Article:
• Other support: caregiver health check-ups by NGOs/ non-profits
  • Peer support: online or group support by NGOs/ non-profits
  • Respite care programs: voluntary home-care, short-term day care, volunteer care by NGOs/ non-profits
  • Recognition and legal rights: formal government laws to recognize carers/caregiver by federal, regional or state governments
  • Training/education programs: provide "caring for the carer/caregiver" programs by NGOs/ non-profits

There are two national organizations that I have found to be particularly useful for supporting family caregivers: (a) the National Family Caregiver's Association (NFCA) and (b) the Alzheimer’s Foundation of America (AFA).

A description of each is provided below:

The National Family Caregiver's Association is a particularly useful resource because the organization’s mission is to support caregivers caring for loved ones of all types regardless of age or disability. In addition to online support chat group, NFCA has state representatives (in almost every state) who volunteer to act as a resource for caregivers in their communities.

The Alzheimer's Foundation of America is another valuable resource that focuses on supporting caregivers. AFA hosts a national monthly call in support group for caregivers caring for loved ones with Alzheimer's disease. AFA also has member organizations many of whom provide direct care and support for caregivers.

As a caregiver it can be difficult to know where to turn for support. NFCA and AFA are valuable resources with individuals ready and willing to assist you in your care giving.  

Shelley Webb

If you are caregiving for an aging parent or loved one, there are several options available to you for caregiver support.

The first one I always recommend is the support groups offered by the Alzheimer's Association.  Your loved one needn't have Alzheimer's Disease nor even dementia i norder for you to participate.  But the participants of this group KNOW their resources very well, have learned what works and what doesn't when it comes to daily care and understand the emotional and physical drains of caregiving.  They can be a huge support for you as a caregiver.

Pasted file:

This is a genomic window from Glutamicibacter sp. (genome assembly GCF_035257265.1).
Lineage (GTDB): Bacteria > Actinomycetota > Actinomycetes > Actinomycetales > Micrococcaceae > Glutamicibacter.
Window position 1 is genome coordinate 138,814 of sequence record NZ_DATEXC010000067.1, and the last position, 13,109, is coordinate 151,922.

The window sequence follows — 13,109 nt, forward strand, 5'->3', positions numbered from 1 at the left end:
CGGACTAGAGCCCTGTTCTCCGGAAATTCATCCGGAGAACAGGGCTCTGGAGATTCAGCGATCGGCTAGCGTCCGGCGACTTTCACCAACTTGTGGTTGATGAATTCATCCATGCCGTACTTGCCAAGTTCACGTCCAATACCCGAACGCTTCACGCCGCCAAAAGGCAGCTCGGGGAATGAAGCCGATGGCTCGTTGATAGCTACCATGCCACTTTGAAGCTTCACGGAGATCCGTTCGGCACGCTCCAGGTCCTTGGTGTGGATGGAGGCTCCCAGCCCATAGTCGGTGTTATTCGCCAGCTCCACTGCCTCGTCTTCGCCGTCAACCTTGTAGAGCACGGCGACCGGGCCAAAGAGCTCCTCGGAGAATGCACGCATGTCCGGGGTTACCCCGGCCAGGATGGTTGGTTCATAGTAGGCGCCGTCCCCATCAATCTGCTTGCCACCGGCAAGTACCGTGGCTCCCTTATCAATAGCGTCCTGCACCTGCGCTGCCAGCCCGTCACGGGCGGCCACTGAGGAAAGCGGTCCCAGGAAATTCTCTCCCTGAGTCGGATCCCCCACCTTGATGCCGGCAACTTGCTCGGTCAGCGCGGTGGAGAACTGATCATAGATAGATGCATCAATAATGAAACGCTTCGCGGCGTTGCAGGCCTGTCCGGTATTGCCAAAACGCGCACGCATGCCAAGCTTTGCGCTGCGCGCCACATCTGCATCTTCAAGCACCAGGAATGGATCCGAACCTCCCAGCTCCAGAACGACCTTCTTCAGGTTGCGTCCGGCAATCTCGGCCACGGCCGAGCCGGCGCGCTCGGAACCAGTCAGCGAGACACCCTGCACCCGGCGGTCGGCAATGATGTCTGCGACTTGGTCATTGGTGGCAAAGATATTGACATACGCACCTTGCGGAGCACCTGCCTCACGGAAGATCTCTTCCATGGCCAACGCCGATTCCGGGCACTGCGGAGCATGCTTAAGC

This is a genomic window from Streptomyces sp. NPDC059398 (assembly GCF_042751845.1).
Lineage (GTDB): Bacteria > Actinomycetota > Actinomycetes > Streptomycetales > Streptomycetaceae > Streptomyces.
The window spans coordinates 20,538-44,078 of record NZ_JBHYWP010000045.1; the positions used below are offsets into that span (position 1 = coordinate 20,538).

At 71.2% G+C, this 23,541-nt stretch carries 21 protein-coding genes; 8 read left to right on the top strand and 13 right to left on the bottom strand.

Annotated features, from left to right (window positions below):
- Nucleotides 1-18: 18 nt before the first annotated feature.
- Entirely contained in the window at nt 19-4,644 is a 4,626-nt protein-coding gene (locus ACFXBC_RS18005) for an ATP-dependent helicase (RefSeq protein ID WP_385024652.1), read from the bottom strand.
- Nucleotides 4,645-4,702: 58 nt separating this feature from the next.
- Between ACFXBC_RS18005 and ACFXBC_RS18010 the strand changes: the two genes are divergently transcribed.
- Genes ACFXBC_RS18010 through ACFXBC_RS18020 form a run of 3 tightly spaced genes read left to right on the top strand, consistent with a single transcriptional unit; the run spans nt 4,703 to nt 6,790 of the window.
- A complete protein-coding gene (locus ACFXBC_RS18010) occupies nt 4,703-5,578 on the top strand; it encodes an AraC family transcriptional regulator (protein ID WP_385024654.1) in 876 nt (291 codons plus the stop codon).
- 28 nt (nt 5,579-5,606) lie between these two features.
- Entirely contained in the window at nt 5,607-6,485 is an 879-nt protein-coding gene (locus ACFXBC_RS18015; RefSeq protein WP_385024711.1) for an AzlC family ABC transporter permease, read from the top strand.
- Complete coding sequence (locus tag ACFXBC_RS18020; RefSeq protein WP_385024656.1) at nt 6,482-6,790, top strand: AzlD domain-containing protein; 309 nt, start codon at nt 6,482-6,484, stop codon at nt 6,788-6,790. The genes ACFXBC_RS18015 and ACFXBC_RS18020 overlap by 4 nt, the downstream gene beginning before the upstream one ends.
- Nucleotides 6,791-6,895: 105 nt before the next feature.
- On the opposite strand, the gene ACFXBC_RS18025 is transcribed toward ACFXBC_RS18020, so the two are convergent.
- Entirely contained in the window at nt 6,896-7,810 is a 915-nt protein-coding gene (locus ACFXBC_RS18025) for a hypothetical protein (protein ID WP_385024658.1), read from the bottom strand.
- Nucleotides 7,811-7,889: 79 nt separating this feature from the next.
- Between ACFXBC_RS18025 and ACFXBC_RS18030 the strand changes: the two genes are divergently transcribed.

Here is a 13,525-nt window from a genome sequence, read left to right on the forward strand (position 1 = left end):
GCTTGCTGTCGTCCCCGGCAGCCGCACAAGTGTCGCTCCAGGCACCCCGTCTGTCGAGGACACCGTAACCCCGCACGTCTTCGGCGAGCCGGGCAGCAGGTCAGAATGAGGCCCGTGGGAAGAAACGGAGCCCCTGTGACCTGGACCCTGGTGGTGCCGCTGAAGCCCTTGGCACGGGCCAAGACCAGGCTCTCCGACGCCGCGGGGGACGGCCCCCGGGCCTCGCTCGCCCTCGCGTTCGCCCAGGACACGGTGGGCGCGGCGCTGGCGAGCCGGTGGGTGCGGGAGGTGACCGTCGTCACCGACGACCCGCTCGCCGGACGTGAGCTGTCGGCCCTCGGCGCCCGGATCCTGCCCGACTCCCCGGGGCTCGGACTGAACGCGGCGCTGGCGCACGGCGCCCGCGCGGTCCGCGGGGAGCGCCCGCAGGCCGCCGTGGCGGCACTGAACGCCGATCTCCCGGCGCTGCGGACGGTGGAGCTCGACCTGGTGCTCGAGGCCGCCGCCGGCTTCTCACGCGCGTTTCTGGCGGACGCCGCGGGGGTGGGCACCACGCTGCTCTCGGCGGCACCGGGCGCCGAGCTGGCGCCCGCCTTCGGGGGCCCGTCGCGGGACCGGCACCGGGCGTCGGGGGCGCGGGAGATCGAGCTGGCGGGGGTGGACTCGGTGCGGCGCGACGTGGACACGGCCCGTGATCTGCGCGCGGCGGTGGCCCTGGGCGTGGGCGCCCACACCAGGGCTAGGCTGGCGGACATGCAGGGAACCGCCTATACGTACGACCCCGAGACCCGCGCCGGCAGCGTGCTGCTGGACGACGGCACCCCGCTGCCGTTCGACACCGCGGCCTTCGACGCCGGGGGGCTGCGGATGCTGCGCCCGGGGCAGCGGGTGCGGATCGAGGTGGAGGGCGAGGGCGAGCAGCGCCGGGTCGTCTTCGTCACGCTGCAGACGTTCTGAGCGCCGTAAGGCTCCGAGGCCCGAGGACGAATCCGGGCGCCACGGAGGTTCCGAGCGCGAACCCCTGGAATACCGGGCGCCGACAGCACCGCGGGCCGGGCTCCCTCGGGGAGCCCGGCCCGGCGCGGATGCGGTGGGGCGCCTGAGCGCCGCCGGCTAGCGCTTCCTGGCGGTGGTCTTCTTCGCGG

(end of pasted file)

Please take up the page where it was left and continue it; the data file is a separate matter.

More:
The Alzheimer's Association is also beginning to offer a 6 week course called Powerful Tools for Caregivers which covers self-care, ways to communicate with both your loved one and other family members who be difficult, and action plans.

Other sources of caregiving support can be found by searching your community for support groups in the specific disease entity that your loved one has - for example: kidney failure, cancer, cardiac disease, etc.

Home Health agencies offer respite care (at a cost) so that you can take some time for yourself.  Make self-care a priority because just like a car, you cannot run on an empty tank.

Keep a pad of paper by your phone and write down things that friends and family can do to be of help.  When they call and ask if there is anything they can do for you, look at your list and ASK.  Learn to ask for help; asking for help is not a sign of weakness.


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Important: This content reflects information from various individuals and organizations and may offer alternative or opposing points of view. It should not be used for medical advice, diagnosis or treatment. As always, you should consult with your healthcare provider about your specific health needs.